From AAPSNews Service
Lakewood Elementary students stepped back in time last month, celebrating the school’s 50th anniversary as a building, 10th year of reopening as an elementary school, and looking at area history, including a nearby one-room schoolhouse.
A culminating assembly on Jan. 28 included songs of the era when Lakewood first opened – Jan. 31, 1961 – and other patriotic tunes that were popular in the late 1800s when the one-room schoolhouse on Liberty Road was in operation.
Lakewood operated as an elementary school through 1985, when it closed and was used for a variety of school district programs and storage. It was reopened as an elementary school in 2001.
Original teachers and staff and students, as well as school neighbors, were all special guests for the day, enjoying a program that included some student time travel back to 1874 when the one-room schoolhouse opened. Students in all grades did research for the program, said Media Specialist Eileen Thomas.
She said a former student contacted her for some school history and “he got me really interested in this school’s history. This fall … we explored our school’s history.”
Fifth-graders found some “fun facts” including that John Fitzgerald Kennedy had just been inaugurated when the school opened in 1961 and that a chimpanzee named “Ham” returned safely after a test flight into space on the day the school opened.
Third-graders took a walking tour to the nearby one-room schoolhouse as part of their research, she said. Students attended the school – known at various times as School District No. 5, Liberty Road School and Arabelle Wagner School – before Lakewood was built.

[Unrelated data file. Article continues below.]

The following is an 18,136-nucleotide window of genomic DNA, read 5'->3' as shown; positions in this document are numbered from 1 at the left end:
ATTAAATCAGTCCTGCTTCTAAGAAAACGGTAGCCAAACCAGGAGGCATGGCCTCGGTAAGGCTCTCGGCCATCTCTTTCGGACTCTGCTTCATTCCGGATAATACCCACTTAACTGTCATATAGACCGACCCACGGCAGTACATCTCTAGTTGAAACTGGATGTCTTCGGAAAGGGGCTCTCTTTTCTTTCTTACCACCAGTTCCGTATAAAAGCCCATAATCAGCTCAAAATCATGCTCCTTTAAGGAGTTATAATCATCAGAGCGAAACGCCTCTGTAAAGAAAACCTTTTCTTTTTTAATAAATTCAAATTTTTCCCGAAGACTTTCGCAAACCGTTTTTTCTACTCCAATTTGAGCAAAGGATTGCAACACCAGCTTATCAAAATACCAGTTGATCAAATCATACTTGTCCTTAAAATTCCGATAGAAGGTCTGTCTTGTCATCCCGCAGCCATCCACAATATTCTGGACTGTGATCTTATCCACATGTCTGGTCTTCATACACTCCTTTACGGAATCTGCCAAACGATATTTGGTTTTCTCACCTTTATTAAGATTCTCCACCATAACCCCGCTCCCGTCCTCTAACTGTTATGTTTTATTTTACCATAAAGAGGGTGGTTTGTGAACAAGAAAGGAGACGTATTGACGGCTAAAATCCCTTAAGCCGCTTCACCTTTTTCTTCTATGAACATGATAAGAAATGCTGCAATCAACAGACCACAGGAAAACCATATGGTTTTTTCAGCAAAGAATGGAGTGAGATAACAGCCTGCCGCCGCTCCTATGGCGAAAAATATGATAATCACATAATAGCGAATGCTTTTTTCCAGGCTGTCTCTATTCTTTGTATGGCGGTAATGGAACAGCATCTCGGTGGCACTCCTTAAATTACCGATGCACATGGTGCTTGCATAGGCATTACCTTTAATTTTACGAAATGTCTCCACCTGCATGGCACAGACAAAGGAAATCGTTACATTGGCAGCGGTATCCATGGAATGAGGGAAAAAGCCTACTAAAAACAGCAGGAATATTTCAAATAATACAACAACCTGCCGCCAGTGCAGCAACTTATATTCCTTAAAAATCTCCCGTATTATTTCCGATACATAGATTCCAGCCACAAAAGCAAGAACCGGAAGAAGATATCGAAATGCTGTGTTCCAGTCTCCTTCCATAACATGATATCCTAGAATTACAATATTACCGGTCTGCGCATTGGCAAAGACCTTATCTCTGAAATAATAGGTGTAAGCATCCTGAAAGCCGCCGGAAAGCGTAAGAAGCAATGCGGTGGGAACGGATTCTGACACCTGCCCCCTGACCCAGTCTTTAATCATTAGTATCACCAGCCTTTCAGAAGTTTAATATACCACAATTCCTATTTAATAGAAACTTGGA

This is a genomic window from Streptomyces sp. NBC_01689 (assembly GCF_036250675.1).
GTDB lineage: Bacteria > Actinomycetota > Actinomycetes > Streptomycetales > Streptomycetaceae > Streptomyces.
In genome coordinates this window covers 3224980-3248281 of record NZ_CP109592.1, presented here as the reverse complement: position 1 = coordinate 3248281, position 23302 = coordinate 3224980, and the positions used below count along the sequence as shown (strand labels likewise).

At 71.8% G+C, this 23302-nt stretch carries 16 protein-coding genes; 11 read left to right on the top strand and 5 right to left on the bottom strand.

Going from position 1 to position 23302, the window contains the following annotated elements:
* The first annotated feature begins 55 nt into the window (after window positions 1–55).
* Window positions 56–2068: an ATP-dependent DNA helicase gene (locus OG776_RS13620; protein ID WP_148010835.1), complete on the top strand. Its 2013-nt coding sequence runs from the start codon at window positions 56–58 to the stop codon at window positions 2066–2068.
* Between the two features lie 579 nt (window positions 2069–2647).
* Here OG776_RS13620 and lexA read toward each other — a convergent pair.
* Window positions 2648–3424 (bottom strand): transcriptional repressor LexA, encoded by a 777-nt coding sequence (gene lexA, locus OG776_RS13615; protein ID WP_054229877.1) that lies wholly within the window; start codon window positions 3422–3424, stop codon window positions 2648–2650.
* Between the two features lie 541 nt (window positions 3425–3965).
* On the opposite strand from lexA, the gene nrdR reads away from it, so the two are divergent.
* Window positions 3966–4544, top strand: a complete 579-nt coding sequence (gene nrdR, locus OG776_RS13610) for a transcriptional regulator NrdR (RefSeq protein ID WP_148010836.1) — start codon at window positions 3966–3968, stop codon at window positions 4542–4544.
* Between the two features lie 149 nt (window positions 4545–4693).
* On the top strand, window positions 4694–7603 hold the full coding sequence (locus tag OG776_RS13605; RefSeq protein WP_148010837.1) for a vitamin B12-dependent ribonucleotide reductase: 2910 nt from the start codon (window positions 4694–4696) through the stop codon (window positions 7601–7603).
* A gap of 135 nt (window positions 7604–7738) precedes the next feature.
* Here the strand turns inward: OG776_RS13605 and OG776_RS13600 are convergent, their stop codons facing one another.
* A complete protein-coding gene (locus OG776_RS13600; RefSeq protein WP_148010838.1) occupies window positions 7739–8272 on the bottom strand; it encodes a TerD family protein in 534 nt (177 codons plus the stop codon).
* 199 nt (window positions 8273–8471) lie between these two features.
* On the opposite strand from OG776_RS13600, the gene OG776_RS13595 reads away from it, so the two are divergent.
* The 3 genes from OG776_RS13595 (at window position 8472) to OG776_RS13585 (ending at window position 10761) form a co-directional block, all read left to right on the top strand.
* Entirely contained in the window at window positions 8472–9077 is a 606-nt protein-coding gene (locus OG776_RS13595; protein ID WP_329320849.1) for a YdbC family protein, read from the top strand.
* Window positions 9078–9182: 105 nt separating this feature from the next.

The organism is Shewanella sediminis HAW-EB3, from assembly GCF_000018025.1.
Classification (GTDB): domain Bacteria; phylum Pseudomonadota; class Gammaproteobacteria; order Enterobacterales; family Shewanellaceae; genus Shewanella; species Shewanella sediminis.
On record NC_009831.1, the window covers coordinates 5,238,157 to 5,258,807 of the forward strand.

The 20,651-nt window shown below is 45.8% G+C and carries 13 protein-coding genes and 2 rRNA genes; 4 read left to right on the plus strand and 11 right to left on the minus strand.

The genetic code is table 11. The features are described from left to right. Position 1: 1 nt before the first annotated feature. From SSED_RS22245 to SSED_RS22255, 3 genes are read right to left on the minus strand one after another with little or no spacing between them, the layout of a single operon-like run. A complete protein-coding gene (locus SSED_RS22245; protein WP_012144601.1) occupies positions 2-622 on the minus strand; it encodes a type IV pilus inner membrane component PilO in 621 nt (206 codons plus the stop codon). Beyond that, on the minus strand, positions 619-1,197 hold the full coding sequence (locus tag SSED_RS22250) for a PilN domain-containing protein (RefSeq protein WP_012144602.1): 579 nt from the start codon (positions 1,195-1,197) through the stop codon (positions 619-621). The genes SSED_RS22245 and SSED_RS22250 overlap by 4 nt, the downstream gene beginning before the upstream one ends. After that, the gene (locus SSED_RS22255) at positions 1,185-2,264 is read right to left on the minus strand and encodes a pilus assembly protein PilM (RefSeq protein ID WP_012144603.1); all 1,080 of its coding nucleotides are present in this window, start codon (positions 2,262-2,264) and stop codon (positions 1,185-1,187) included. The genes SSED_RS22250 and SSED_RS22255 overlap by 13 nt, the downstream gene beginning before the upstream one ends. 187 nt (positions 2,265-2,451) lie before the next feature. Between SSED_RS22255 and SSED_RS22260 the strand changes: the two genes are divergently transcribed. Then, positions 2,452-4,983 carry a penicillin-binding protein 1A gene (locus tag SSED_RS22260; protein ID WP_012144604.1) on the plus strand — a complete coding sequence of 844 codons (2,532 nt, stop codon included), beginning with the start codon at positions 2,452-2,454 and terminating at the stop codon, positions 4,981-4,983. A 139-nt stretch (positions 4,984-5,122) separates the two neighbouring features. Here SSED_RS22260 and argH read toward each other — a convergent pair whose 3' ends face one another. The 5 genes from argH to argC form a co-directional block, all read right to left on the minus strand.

“At Arabelle Wagner, kids walked to school, brought their lunch in a pail or a bag, there wasn’t a kitchen and a hot lunch, just one room for the whole school,” Thomas told the group. “There was a playground behind the school.”
Herm Steinman was principal when Lakewood opened in 1961. He recalled all of the trees that were planted over the years around the school, including third- and fourth-graders who planted saplings and large fir trees in front which were originally Christmas trees donated to the school.
Nearby Lakewood Woods was once vacant property and there was concern in the neighborhood about whether it might be developed. He said Bill Stapp, the author and founder of the district’s environmental education program, played a huge role in saving the woods. “Bill Stapp was all energy,” Steinman recalled. “He got together with the school board, city council and some parents and got a government grant to buy that property so its been professionally saved for you guys. That was one of those things that somebody took care of.”
Rick O’Neill, principal from when Lakewood reopened in 2001 until last year when he retired, recalled when staff and students were moved to this “new” school and had to do any variety of painting and cleaning up before it could be reopened.
“All of our students said they liked Lakewood better than any of their other schools. Here we are 10 years later, 50 years after the school was built and … we’re still a great school because of all of the wonderful children, students, families and staff that make it that way.”
Also attending the event was Florence Gasdick, who served as Lakewood principal until 1985.